Another significant study, with a notably large sample size, further highlighting the potential of personalized nutrition for hospitalized patients is the EFFORT (The Effect of early nutritional support on Frailty, Functional Outcomes, and Recovery of malnourished medical inpatients Trial) study. This trial found that personalized nutritional plans for inpatients at nutritional risk significantly improved clinical outcomes, including lower risk for complications and reduced mortality.3 You can read more about this study and its findings here to learn more about Personalized Nutrition.
To further understand the potential impact of these studies, we spoke to medical nutrition expert Professor Schütz from the University Department of Internal Medicine, Kantonsspital Aarau and Medical Faculty of the University of Basel, Switzerland. He was the principal investigator of the EFFORT study and here, he shares his thoughts on furthering the research and implementing findings to benefit patients.
A: Although malnutrition is a highly prevalent condition in the inpatient setting, particularly in older patients with multiple morbidities, the medical community has struggled to find efficient, evidence-based approaches for its prevention and treatment. The importance of proving effectiveness cannot be understated. As compliance is frequently an issue due to reduced appetite and the limited appeal of medical nutrition approaches (such as oral supplements or even enteral and parenteral nutrition), the benefits need to be proven to encourage usage.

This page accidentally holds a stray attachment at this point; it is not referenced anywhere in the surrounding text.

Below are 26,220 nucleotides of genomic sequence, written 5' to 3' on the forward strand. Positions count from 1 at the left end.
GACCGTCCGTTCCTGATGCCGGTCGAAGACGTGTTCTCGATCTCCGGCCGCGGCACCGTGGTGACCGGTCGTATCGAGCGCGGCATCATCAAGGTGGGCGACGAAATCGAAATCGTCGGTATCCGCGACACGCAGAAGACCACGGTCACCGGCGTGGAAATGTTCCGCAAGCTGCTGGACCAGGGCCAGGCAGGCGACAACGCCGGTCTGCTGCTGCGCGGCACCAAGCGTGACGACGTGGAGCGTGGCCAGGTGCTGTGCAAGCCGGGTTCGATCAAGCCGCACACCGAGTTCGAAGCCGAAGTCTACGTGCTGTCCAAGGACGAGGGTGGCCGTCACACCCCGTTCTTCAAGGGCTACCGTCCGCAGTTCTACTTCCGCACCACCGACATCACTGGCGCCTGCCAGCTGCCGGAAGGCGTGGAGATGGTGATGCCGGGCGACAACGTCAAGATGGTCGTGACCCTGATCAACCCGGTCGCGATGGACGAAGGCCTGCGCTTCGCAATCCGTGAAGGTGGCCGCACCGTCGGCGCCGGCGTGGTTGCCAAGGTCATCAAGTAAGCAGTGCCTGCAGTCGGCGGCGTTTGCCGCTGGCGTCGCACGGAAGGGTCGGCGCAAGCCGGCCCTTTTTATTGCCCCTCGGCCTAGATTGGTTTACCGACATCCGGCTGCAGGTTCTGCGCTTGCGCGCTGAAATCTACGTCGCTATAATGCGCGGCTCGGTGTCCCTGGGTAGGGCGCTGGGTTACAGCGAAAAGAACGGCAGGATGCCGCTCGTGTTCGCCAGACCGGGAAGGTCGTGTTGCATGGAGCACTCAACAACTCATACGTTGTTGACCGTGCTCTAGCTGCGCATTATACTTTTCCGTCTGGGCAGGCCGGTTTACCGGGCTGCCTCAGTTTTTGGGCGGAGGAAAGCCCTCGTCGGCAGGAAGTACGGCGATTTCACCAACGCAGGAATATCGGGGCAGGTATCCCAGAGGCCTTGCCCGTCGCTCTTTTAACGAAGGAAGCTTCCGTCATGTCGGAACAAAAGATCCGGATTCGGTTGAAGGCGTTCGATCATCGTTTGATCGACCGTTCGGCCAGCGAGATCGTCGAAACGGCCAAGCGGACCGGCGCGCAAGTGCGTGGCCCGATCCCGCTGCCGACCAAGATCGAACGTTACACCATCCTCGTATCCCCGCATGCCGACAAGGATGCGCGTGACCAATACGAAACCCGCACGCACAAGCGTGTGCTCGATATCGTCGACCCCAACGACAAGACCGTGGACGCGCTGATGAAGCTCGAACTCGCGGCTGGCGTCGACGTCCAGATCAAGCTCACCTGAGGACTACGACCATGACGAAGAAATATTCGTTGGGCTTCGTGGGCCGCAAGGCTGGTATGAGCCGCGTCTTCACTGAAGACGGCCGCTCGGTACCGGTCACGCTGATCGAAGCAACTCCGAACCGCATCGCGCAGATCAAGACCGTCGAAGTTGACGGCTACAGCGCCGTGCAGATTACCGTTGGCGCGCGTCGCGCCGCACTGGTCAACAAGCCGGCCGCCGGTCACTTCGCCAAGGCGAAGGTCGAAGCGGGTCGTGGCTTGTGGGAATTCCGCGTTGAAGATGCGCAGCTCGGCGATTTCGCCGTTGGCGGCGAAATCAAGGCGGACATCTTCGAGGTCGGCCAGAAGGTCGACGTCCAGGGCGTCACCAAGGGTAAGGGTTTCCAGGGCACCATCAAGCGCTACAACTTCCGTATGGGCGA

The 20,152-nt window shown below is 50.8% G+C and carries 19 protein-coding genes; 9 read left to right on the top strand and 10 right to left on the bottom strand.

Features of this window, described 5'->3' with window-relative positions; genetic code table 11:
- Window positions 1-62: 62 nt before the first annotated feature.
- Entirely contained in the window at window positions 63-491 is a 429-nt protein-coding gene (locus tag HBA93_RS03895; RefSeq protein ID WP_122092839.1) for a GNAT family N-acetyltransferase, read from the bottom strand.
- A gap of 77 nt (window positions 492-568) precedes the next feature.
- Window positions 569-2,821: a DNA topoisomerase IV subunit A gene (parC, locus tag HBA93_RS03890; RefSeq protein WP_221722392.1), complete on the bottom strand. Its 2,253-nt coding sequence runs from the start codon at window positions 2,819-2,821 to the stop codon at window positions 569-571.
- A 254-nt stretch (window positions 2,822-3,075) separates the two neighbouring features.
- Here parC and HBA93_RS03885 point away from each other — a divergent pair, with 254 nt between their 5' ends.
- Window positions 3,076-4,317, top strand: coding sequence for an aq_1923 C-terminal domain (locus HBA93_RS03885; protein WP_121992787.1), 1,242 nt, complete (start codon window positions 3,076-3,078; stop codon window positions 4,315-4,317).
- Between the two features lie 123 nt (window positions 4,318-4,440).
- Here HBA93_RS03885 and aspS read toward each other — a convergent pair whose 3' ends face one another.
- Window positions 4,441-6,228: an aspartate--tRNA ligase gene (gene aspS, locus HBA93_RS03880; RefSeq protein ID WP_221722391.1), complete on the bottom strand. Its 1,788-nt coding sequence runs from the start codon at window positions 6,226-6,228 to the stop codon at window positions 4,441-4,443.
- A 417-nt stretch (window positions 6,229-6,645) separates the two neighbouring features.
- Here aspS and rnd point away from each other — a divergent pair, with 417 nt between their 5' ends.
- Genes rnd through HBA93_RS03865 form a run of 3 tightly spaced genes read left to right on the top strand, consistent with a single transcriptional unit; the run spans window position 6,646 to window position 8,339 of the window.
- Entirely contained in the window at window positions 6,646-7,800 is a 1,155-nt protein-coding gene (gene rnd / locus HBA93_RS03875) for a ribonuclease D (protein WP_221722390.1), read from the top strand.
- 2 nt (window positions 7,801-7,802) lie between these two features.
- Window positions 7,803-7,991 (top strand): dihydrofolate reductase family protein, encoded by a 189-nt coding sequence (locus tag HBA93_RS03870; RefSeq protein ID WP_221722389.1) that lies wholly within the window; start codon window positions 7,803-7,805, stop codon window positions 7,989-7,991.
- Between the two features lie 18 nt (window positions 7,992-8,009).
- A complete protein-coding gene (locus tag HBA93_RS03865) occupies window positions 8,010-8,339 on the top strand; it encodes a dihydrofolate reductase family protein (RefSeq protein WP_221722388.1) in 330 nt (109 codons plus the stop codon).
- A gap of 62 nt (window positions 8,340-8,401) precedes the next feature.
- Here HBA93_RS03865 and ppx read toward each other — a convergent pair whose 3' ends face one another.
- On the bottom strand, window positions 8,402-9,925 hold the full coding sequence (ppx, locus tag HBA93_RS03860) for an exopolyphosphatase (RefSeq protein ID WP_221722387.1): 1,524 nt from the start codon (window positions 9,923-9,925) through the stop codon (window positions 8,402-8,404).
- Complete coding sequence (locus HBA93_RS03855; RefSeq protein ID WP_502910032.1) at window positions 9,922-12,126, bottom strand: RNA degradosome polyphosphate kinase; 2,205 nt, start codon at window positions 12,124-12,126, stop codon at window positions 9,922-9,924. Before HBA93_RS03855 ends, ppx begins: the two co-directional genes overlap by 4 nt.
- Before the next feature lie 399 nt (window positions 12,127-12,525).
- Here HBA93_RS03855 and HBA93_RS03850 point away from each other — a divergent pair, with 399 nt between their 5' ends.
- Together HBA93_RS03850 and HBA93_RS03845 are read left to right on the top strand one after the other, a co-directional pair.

EFFORT sheds new light on the benefits of evidence-based nutrition, showing that individualized nutritional support reduces severe complications and improves mortality in medical inpatients, with positive effects on functional outcomes and quality of life. This is a big step in the acceptance of personalized nutrition in the medical field, as it allows medical professionals to develop an evidence-based approach to supporting patients.